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It Doesn't Get Any Clearer - Today's Climate Change is Truly Unique

Climate Change


Doubting whether humans are warming up the climate has now really become a rearguard battle. A series of new analyze, published simultaneously in Nature and Nature Geoscience , leaves no room for the argument that climate change is of all times and can therefore have a natural cause. The current warming-up is completely different.  

1. The current warming is really unique

The world is now about a degree warmer than a century and a half ago, and industrial combustion gases are the main cause: science is pretty much in agreement about that. It is less clear how that happened in previous centuries. After all, there were also warm periods in Roman times and the Middle Ages. Only then there were no industrial greenhouse gases.

But look from a distance and from those earlier heat periods little remains. An international consortium of scientists from thirteen universities, with the unusual name of Pages 2K,  analyzed all available climate data  from the last two thousand years. These include direct measurements, but also things that scientists can read about the temperature of the past, such as old sediments, corals, shells, tree rings, antique layers of ice, historical archives and ship logs.


The result is a kind of hockey stick, with a sharp hawk up at the end: the moment, halfway through the last century, when the man-fired greenhouse gasses began to resonate in the climate.
Yes: a hockey stick. In the climate world that is a loaded word, since an earlier hockey stick graph from the nineties turned out to be defective. But the new hockey stick has a handle that goes back a thousand years back to the year zero, and is based on hundreds of the most reliable series of measurements, woven together with seven different statistical techniques.
And, it is no different: 'the clearest warming trend on a time scale of twenty years or longer occurs during the second half of the 20th century',  notes the group  in the journal Nature Geoscience . That makes the warming that we see today 'exceptional' and 'without precedent'.

"That is not new, but it is an important synthesis of what we know," responds climate scientist Wim Hoek (Utrecht University), who is not a participant in the Pages 2K group. 'The picture is actually: for two thousand years not much happened. The Roman warm period and the medieval warm period were only small bumps in the world temperature. Only at the very end of the graph does the temperature really rise. '

2. The warm times of the past were regional

Yes, but wait. There was a time, around the year 1000, when the Vikings founded villages on Greenland and people cultivated wine in England. And under the glaciers sometimes come forests that grew there already in Roman times.


That's right. Only those were always regional heat episodes, according to a  second analysis , published simultaneously in the journal Nature . A Swiss-led group put the climate data of the past two thousand years on the world map and discovered enormous differences.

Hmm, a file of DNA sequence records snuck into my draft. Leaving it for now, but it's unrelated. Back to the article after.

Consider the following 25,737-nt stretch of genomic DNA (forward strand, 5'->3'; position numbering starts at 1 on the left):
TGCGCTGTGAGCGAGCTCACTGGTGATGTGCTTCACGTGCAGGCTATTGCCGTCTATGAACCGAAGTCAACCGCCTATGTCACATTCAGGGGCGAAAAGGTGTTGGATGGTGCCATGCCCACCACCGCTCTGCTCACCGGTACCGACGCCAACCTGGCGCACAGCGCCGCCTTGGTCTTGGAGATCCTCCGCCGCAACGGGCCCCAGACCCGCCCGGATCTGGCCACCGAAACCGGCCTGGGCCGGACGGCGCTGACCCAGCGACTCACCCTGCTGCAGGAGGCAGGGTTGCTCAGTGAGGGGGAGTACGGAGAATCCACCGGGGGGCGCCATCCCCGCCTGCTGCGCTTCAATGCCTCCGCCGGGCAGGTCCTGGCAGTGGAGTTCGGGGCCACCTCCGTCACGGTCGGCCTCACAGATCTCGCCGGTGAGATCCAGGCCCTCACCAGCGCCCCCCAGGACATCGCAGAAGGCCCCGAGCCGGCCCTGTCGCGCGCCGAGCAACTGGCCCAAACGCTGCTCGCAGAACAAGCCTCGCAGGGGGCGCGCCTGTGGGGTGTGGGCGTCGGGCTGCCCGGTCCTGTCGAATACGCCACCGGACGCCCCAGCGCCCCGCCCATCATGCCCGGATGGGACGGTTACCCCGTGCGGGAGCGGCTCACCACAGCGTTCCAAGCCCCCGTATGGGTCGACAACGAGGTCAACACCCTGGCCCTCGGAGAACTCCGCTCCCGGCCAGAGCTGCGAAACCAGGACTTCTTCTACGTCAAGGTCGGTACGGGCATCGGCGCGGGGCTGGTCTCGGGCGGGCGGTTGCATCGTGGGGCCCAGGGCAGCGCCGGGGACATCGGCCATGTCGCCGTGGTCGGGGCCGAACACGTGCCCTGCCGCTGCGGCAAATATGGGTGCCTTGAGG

For example, the Roman warm period did not reach the rest of the world until five centuries after it began in Europe, and the medieval warmth of the Vikings and British winemakers took place only 40 percent of the globe.
Even the 'small ice age', a cool period between about 1450 and 1850, probably due to the fact that the sun was less active, did not happen everywhere at the same time. Only two centuries after the Dutch masters had immortalized the cold period here in their  famous winter landscapes , did he penetrate Asia and America.
With the current warming that is completely different, the new analyzes show. From the middle of the last century, it strikes everywhere simultaneously, 'unprecedented in spatial consistency', the team solemnly writes. A clear indication that the warming comes from the atmosphere, from all sides at the same time.
"The familiar statement that the climate is always changing is certainly true," says US climate scientist Scott St. George in an accompanying commentary. "But even if we look back to the days of the Roman Empire, we don't find an event that is even somewhat comparable to the warming of the past decades."



3. The models do quite well

Another well-known refrain among climate skeptics: climate models - computer programs that re-enact the climate - are hopelessly wrong.



But here too, the  calculations of the Pages 2K consortium offer  a different picture. The climate models that are currently being used to sketch the future are very successful in imitating the climate of the past. The consortium had the computer re-enact the climate since the year 700, and discovered that the simulation is approaching the real measured world temperature 99.4 to even 99.9 percent accurately.

Only shortly before the year 1300 and just after the year 1800 was the computer a little wrong: the climate models predicted a world of a tenth degree cooler than it was at the time. That is probably because the climate models slightly overestimate the cooling effect of volcanic eruptions  , the team assumes .

In sum, the analyzes provide the image of a planet that is currently taking a whole new climate course, says Hoek. 'If you compare the past with the present, you see something that you actually only see with large climate changes, such as at the end of an ice age. An abrupt blow, all over the world simultaneously. That shows that something is really going on. "


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